While Activision Blizzard spends heavily to market and develop mass-market games like Call of Duty, World of Warcraft and Skylanders, the company also has to reserve some of its funds for the development of new game experiences unproven by consumers. In a recent discussion with investors, Activision Blizzard’s Chief Financial Officer Dennis Durkin offered his strategy in dividing up the company’s budget.
Investing in New Video Game IP
“About 1/4 of our spend is on new IP on franchises like Bungie, Heroes, Hearthstone, Call of Duty Online, et cetera,” said Durnkin.
Large video game publishers are often criticized for not taking significant risks, but it can be hard to invest in unproven content when you have sure-thing money-making sequels that will ensure a company can pay its bills and salaries on time. By allocating a quarter of his company’s budgets to unproven releases, Durkin significant funding for discovering the next hit for Activision Blizzard.
Money is finite, and management at Activision Blizzard has to decide how much to invest in proven games, such as the next Call of Duty, in order to thwart of competitors like Battlefield, and how much to invest in new unproven IP that may or may not succeed in the marketplace.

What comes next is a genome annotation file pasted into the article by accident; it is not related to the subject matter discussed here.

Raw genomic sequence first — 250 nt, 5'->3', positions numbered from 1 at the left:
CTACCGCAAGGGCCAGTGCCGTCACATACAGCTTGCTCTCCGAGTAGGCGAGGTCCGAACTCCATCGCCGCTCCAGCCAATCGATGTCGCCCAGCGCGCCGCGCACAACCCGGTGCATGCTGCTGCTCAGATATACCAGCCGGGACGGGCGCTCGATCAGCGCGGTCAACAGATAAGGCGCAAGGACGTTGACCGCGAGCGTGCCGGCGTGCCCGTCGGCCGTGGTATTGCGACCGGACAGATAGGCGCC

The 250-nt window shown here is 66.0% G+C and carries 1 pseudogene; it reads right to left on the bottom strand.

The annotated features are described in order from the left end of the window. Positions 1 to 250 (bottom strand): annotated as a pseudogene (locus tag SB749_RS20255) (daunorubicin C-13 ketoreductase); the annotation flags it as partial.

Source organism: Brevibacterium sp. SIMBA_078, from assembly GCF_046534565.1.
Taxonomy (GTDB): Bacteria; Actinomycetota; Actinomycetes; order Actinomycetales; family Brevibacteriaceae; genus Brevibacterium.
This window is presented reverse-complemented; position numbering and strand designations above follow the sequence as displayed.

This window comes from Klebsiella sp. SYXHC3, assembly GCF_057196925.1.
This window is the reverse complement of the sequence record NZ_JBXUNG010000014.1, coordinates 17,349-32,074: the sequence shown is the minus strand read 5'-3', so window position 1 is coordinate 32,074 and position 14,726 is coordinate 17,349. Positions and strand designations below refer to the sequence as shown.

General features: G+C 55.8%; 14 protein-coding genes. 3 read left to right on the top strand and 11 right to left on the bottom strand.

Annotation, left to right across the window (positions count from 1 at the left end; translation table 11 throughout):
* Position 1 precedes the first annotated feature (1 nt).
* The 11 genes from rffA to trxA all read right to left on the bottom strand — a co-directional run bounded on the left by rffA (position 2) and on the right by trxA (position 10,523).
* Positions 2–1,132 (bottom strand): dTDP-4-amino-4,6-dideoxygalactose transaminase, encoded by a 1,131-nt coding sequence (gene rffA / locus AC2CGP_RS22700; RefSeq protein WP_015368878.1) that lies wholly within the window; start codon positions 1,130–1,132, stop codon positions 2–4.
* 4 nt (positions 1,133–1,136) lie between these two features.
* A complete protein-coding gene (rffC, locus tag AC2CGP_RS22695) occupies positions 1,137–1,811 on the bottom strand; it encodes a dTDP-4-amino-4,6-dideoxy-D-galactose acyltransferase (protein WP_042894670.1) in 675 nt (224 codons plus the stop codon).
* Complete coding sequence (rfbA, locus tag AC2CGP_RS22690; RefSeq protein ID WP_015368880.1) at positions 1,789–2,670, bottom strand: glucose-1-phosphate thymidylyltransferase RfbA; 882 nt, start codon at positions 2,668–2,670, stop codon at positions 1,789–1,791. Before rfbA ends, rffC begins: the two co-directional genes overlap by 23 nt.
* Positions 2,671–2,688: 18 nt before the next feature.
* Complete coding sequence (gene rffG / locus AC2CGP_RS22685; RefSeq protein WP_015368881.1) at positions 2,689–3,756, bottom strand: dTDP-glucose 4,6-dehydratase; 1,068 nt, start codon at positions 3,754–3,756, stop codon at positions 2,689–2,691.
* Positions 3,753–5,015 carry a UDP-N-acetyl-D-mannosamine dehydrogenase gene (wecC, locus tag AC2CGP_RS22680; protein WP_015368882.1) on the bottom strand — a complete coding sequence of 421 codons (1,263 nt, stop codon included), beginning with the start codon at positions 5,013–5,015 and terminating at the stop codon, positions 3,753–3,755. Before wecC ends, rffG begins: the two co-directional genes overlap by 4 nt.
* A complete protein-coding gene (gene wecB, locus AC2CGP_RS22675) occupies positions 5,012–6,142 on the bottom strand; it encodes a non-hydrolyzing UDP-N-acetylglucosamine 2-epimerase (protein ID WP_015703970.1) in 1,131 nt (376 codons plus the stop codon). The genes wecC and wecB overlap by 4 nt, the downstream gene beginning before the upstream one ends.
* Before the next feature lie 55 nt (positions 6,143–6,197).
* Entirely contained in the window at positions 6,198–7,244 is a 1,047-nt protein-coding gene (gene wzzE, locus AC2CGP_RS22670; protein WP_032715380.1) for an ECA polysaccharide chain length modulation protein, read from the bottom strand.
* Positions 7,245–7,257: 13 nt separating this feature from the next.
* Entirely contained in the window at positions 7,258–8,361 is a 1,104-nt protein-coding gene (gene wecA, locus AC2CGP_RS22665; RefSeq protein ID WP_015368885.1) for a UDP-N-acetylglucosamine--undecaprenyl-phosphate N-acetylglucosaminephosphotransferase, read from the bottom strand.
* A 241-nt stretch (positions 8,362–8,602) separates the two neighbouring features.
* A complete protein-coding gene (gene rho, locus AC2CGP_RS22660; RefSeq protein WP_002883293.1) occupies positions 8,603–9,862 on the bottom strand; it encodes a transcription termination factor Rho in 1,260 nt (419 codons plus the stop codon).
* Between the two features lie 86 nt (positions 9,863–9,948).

Investing in This Year’s Games
Durkin also must make decisions around how much budget goes to games coming out in the current year, compared to a game coming out in several years. It’s easier to invest money in a game that’s almost ready, when you’re certain will perform well, but games still in their nurturing phase also need significant funding.
“It’ll vary in any year, but generally speaking and directional for 2014, probably about 1/3 of our total cash spend is for future games that we’ll release beyond 2014,” said Durkin.
Allocating more dollars to the current year’s games allows Activision Blizzard to spend heavily on marketing the current year’s games, but by saving a third of the budget for future games, Activision Blizzard can continue to fund long-term development.
“We plan our businesses and our franchises with multiple-year planning horizons, constantly evaluating what we’re going to build, who’s building it, what the innovation is, when it will come to market, and we’re really trying to build a consistent flow of content for our communities and growing franchise value over time,” said Durkin.
It’s worth noting that Activision Blizzard is investing more long-term than before, with Call of Duty games now being given three years for development, compared to two years for all previous iterations.
Source: Company Financials and Seeking Alpha Transcripts, May 2014